This is the third installment documenting the conversion of my black and white film negatives, of which the majority are 8X10″ format, to digital files. I started off this process searching for an inexpensive method that would provide a usable digital file. This involved basically making a copy of the negative from a make-shift light table, shooting it with my Fuji X-E2 digital camera.
What seemed like a good idea proved to be limited in the subsequent applications of that digital negative. For online use, it was more than satisfactory. Images with a size of 1000 pixels in the larger dimension looked great on a monitor in a variety of online sites from Facebook to Flickr. But that was the limit to their usefulness. As soon as I tried creating a print using my Epson R2400, the shortcomings of the file (no matter how I tried to teak it) became glaringly evident. Lack of sharpness was only was of the problems. Things like strange artifacts in the edge to edge sharpness caused strange mutations in a variety of situations.
Here is an example of what I am talking about. This cropped portion of a shot is pictured here 1:1. Notice the “painterly” quality to the leaves. In particular, look at the upper left corner of the image. When making a comparison to the scan from my new Epson V700, the image quality, or lack there of will become very clear.
Below is a 1:1 cropped portion from the same negative, scanned using the Epson V700 and the Epson scan software. The software allowed me to scan into a 16 bit file which proved for better tonality and a smoother transition in the grays than say an 8 bit file. Additional processing was done using Adobe Lightroom.
My experimentation, in an effort to be frugal, was the validation I needed to invest in a quality scanner. I still did my best to save money by opting for a Epson Refurbished unit, thereby saving about $300 off the regular list price. I paid $415 including shipping. Units on Ebay are going for more than that used.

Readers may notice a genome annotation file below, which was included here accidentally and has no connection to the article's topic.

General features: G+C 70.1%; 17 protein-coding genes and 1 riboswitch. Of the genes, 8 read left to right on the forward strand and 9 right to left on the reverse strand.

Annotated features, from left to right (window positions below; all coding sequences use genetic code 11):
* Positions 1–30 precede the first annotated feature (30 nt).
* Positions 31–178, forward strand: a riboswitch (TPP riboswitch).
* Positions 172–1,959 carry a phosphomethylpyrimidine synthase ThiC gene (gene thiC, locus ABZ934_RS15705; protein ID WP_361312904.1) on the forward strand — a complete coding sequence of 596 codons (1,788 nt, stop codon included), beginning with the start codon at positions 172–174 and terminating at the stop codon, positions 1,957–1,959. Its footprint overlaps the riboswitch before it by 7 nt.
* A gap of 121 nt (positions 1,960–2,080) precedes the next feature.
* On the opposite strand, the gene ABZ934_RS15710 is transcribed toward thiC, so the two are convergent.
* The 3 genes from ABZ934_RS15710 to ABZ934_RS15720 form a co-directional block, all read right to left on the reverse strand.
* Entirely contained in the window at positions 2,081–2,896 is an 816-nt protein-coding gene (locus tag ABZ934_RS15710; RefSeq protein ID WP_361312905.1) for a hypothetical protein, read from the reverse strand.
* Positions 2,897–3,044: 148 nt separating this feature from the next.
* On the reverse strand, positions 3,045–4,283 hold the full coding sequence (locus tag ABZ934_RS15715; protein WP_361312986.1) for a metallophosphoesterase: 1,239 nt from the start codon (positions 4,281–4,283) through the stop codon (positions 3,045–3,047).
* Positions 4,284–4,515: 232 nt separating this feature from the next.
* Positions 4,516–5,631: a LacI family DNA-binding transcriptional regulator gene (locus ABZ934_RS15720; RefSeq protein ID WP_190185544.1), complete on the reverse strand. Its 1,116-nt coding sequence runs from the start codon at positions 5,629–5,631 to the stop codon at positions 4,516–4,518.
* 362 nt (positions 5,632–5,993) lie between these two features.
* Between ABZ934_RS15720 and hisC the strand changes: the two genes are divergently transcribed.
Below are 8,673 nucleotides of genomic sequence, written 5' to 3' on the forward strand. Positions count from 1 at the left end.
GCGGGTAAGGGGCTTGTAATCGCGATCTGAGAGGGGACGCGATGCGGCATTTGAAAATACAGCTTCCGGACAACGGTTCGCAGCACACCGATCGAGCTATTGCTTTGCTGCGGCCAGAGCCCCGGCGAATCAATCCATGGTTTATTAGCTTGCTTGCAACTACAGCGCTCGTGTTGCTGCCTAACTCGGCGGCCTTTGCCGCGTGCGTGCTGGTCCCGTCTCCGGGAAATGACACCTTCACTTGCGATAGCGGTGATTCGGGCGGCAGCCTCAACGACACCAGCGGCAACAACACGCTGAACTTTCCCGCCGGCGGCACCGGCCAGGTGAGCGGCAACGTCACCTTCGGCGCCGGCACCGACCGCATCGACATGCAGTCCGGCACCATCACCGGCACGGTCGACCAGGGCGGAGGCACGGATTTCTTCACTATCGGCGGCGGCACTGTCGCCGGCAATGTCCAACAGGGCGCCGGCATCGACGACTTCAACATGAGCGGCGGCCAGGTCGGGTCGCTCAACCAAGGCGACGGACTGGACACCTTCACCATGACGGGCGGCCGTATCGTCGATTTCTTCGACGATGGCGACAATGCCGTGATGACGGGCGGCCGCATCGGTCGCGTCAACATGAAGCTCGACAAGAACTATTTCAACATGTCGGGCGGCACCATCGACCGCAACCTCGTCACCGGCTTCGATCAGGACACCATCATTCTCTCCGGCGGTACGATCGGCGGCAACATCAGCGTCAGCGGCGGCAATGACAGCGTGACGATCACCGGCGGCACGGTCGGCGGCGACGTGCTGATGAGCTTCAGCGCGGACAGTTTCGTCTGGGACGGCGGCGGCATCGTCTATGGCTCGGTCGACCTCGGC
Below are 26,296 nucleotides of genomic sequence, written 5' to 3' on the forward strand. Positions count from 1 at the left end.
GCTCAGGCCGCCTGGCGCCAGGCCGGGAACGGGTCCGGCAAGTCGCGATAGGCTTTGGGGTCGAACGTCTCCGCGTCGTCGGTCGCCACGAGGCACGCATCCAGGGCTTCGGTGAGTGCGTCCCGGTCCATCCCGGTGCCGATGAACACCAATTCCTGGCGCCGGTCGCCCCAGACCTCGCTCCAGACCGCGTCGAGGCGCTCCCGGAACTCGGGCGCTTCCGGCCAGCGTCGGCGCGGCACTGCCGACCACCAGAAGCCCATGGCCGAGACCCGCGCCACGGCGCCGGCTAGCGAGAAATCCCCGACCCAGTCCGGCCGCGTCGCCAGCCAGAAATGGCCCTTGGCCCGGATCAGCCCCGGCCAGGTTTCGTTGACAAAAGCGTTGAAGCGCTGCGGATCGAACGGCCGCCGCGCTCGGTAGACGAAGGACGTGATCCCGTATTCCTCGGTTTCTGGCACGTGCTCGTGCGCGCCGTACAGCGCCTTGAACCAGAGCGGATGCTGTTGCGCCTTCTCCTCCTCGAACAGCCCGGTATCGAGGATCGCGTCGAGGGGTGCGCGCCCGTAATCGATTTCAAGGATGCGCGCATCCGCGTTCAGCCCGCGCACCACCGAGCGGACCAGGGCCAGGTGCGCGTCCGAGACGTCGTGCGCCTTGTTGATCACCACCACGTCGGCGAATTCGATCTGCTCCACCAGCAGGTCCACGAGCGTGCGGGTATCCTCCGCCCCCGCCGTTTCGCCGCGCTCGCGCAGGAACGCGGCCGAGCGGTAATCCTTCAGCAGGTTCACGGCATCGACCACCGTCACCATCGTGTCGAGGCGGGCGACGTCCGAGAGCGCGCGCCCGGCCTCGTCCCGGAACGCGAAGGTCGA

Also included SilverFast 8 Scan Software, which I have played with a bit, but it’s rather “clunky” in it’s UI and workflow. But I’ll keep experimenting with it and do a review of it at a later date.
Adobe Photoshop Elements 11 was also included. Now in the past, I always thought of Elements as the amateur version of Photoshop, even though, back in the day, Selective Color Correction was just about the only thing stripped out of Elements, but if you were preparing files for print, it was a necessary tool.
Nowadays, I find myself in a different situation. My current version of Photoshop is, I’m embarrassed to say, CS2. Although I have not installed Elements 11 yet, it may actually prove to be an upgrade.
My take away from this whole process. We spend time and money, as well as our passion to create images we hope have meaning and are worth preserving. Short selling a step in the process because of time or cost is just not worth it. I knew that all along, but after seeing my first scan from the Epson V700, I knew that I was back on track.
If you have any questions or comments, please feel free to leave the below, or contact me via email.